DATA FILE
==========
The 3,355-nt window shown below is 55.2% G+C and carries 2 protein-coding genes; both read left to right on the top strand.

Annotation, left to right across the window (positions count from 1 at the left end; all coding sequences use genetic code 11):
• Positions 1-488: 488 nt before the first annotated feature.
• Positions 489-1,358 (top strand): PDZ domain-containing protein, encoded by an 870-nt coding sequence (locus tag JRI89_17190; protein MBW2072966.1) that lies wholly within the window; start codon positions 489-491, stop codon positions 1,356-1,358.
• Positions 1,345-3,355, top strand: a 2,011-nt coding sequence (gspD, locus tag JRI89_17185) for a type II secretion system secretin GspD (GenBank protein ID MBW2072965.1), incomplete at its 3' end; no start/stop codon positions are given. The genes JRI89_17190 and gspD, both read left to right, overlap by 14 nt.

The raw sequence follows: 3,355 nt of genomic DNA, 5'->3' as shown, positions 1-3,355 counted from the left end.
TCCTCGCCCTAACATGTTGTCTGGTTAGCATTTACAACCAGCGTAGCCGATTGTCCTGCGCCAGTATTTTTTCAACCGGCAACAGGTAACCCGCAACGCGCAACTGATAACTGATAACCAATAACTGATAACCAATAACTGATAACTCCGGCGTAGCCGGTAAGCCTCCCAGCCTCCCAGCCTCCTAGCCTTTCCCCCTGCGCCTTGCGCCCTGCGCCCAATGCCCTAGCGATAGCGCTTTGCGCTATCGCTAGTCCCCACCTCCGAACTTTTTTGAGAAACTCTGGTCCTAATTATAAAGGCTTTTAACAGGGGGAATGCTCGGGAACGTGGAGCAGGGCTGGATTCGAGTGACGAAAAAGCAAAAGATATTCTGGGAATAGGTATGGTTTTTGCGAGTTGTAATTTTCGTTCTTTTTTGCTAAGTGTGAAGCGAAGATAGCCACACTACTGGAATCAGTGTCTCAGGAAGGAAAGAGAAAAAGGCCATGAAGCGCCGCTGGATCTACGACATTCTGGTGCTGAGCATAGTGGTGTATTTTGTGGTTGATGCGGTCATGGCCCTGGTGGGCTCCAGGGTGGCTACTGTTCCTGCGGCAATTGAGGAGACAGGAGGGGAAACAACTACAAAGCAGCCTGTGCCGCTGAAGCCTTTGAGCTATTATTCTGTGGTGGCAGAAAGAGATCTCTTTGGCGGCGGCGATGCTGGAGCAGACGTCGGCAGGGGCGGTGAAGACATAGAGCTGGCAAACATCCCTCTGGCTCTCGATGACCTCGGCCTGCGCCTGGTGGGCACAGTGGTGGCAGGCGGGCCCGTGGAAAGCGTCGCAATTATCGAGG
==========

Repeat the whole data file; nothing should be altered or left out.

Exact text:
The 3,355-nt window shown below is 55.2% G+C and carries 2 protein-coding genes; both read left to right on the top strand.

Annotation, left to right across the window (positions count from 1 at the left end; all coding sequences use genetic code 11):
• Positions 1-488: 488 nt before the first annotated feature.
• Positions 489-1,358 (top strand): PDZ domain-containing protein, encoded by an 870-nt coding sequence (locus tag JRI89_17190; protein MBW2072966.1) that lies wholly within the window; start codon positions 489-491, stop codon positions 1,356-1,358.
• Positions 1,345-3,355, top strand: a 2,011-nt coding sequence (gspD, locus tag JRI89_17185) for a type II secretion system secretin GspD (GenBank protein ID MBW2072965.1), incomplete at its 3' end; no start/stop codon positions are given. The genes JRI89_17190 and gspD, both read left to right, overlap by 14 nt.

The raw sequence follows: 3,355 nt of genomic DNA, 5'->3' as shown, positions 1-3,355 counted from the left end.
TCCTCGCCCTAACATGTTGTCTGGTTAGCATTTACAACCAGCGTAGCCGATTGTCCTGCGCCAGTATTTTTTCAACCGGCAACAGGTAACCCGCAACGCGCAACTGATAACTGATAACCAATAACTGATAACCAATAACTGATAACTCCGGCGTAGCCGGTAAGCCTCCCAGCCTCCCAGCCTCCTAGCCTTTCCCCCTGCGCCTTGCGCCCTGCGCCCAATGCCCTAGCGATAGCGCTTTGCGCTATCGCTAGTCCCCACCTCCGAACTTTTTTGAGAAACTCTGGTCCTAATTATAAAGGCTTTTAACAGGGGGAATGCTCGGGAACGTGGAGCAGGGCTGGATTCGAGTGACGAAAAAGCAAAAGATATTCTGGGAATAGGTATGGTTTTTGCGAGTTGTAATTTTCGTTCTTTTTTGCTAAGTGTGAAGCGAAGATAGCCACACTACTGGAATCAGTGTCTCAGGAAGGAAAGAGAAAAAGGCCATGAAGCGCCGCTGGATCTACGACATTCTGGTGCTGAGCATAGTGGTGTATTTTGTGGTTGATGCGGTCATGGCCCTGGTGGGCTCCAGGGTGGCTACTGTTCCTGCGGCAATTGAGGAGACAGGAGGGGAAACAACTACAAAGCAGCCTGTGCCGCTGAAGCCTTTGAGCTATTATTCTGTGGTGGCAGAAAGAGATCTCTTTGGCGGCGGCGATGCTGGAGCAGACGTCGGCAGGGGCGGTGAAGACATAGAGCTGGCAAACATCCCTCTGGCTCTCGATGACCTCGGCCTGCGCCTGGTGGGCACAGTGGTGGCAGGCGGGCCCGTGGAAAGCGTCGCAATTATCGAGG